Archive for December, 2009
Whippet Safety Spring Frame from 1885:
Transition Blindside 2008:
M.I.T introduced this clever little gadget in Copenhagen touting it as the next big thing in cycling. Allegedly the functioning of the unit is to store kinetic energy from braking and allow you to release it later in a “burst of speed.” You might remember a similar idea being utilized in Formula One car racing.
Aside from the devices function sounding cool, I always thought the beauty of cycling was in the simplicity of the invention. M.I.T however, seems to disagree. I do appreciate that they seem to have put their device on a hipster friendly “track” bike (“tarck” is more appropriate) and I’m sure it’s only a matter of time before it is available in every color scheme to match your Velocity Deep V or B43 wheelset.
Is this invention going to be as prominent as indexed shifting(where your shifter clicks with each gear change),which was met with some resistance, and even today some still prefer friction shifting, or will this invention go the way of the recumbent bicycle, once said to be the next evolution, but shrank to now a small eccentric niche of the cycling world. (sorry, bent riders, don’t get too “bent” out of shape on this one!)
My take on it is that anything that takes away from the simplicity of cycling or has a complex operating method will detract people away from it. I have non cycling friends who are afraid to ride a bike with multiple gears, and cannot comprehend when or how to know the “right” gear. I think this would only make matters worse and end up with people pressing the boost button right into intersection traffic.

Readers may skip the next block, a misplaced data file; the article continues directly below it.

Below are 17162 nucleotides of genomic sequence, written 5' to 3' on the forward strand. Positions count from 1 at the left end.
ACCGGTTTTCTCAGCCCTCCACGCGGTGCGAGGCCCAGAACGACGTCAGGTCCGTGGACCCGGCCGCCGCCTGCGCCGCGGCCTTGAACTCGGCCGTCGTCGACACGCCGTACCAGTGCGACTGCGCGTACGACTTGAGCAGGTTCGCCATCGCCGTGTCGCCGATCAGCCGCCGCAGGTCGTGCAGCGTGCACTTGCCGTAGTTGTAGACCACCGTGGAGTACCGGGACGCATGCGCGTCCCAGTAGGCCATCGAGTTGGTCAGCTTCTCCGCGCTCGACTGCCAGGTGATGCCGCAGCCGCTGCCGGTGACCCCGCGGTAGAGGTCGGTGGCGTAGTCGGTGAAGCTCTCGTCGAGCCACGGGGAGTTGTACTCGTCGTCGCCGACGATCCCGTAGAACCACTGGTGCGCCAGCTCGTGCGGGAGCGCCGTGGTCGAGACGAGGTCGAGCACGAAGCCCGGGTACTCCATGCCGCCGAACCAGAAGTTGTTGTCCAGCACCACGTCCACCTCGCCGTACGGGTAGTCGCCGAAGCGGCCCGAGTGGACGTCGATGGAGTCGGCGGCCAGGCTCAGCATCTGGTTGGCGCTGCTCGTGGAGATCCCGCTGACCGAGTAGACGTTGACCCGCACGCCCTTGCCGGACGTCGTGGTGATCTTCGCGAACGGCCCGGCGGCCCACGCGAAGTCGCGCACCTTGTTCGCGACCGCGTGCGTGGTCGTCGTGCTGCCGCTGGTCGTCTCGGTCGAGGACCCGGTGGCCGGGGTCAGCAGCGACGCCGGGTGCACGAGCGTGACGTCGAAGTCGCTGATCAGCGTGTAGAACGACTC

However, my message to M.I.T is this: If you make it in lots of pretty fluorescent colors, they will buy it. Well, at least this guy will (and probably also press the boost button right into oncoming traffic)
original article and photo sourced from Gizmodo
You think these kids ride tarck bikes with aerospokes now? It certainly appears they had colorways down to a science in 80s.
Bitchin’ picture courtesy of Hey Okay
Not all of us have the luxury of living in a great, hilly, and scenic place like Dripping Springs, TX (home of Lance Armstrong and some nasty hills he is famous for training on). When your home is an urban environment, and you want to get out and practice your climbing you have very few options.
A riding partner recently said that on their trip to California, it was easy to spot the Texans in the pack , as they gasped for air and fell to the rear once the roads turned slightly steep. Climbing requires a constant power output maintained over a long period of time. When you can’t find a real hill, or simply don’t have the time to drive a few hours just to ride your bike, you can always go parking garage poaching.
The first rule of parking garage poaching is don’t get caught. It’s beneficial to also not tell everyone about your favorite spots, although ask your local longboarder because they tend to know some good spots in the city if they are willing to share.
The ideal garage has a constant grade upwards. You want to find one that lets you climb for at least a solid minute or two, and has very few if any flat sections so that you don’t get to take a break. Every city has these, however getting in is always trouble. We, here at highflange, have found the best luck with riding in dodgy places when we dress and act like we belong there, and treat the property with respect. That means no throwing your water bottle or helmet, like you saw Marco Pantani do in “Le Tour,” despite the incredible temptation to do so, along with the feeling you get when you imagine that you are climbing the alps, and every passing car starts looking increasingly like mountain goats staring back at you.
It’s also a great ride when the weather turns sour. Rubber down. Ride hard. Bring a puke bucket.
I’m sure we have all seen the chain ring wall clocks but take a look at this thing:
The chain rotates as time passes with an emphasis on “the cyclical nature of time”. It reminds me of the older style school room bells that haunted my youth.
If you want to give a really wild Christmas gift you can buy it here.